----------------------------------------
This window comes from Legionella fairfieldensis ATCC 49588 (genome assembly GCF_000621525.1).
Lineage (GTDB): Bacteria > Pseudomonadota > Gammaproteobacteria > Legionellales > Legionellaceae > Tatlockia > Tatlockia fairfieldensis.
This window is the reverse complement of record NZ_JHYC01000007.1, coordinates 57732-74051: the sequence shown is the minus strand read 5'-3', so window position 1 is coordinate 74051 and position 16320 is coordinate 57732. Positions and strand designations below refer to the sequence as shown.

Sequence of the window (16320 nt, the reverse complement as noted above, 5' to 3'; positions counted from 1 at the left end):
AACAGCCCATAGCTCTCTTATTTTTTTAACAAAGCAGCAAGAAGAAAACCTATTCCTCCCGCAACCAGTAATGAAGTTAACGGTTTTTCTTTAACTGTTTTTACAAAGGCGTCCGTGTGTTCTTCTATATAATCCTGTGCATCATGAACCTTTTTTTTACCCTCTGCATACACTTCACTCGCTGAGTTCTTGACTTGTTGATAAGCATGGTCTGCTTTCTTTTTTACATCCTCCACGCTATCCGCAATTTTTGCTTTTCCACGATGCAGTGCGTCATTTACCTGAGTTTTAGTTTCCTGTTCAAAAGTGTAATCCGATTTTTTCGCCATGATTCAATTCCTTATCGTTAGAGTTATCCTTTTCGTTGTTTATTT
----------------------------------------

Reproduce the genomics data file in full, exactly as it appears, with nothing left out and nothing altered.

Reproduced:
This window comes from Legionella fairfieldensis ATCC 49588 (genome assembly GCF_000621525.1).
Lineage (GTDB): Bacteria > Pseudomonadota > Gammaproteobacteria > Legionellales > Legionellaceae > Tatlockia > Tatlockia fairfieldensis.
This window is the reverse complement of record NZ_JHYC01000007.1, coordinates 57732-74051: the sequence shown is the minus strand read 5'-3', so window position 1 is coordinate 74051 and position 16320 is coordinate 57732. Positions and strand designations below refer to the sequence as shown.

Sequence of the window (16320 nt, the reverse complement as noted above, 5' to 3'; positions counted from 1 at the left end):
AACAGCCCATAGCTCTCTTATTTTTTTAACAAAGCAGCAAGAAGAAAACCTATTCCTCCCGCAACCAGTAATGAAGTTAACGGTTTTTCTTTAACTGTTTTTACAAAGGCGTCCGTGTGTTCTTCTATATAATCCTGTGCATCATGAACCTTTTTTTTACCCTCTGCATACACTTCACTCGCTGAGTTCTTGACTTGTTGATAAGCATGGTCTGCTTTCTTTTTTACATCCTCCACGCTATCCGCAATTTTTGCTTTTCCACGATGCAGTGCGTCATTTACCTGAGTTTTAGTTTCCTGTTCAAAAGTGTAATCCGATTTTTTCGCCATGATTCAATTCCTTATCGTTAGAGTTATCCTTTTCGTTGTTTATTT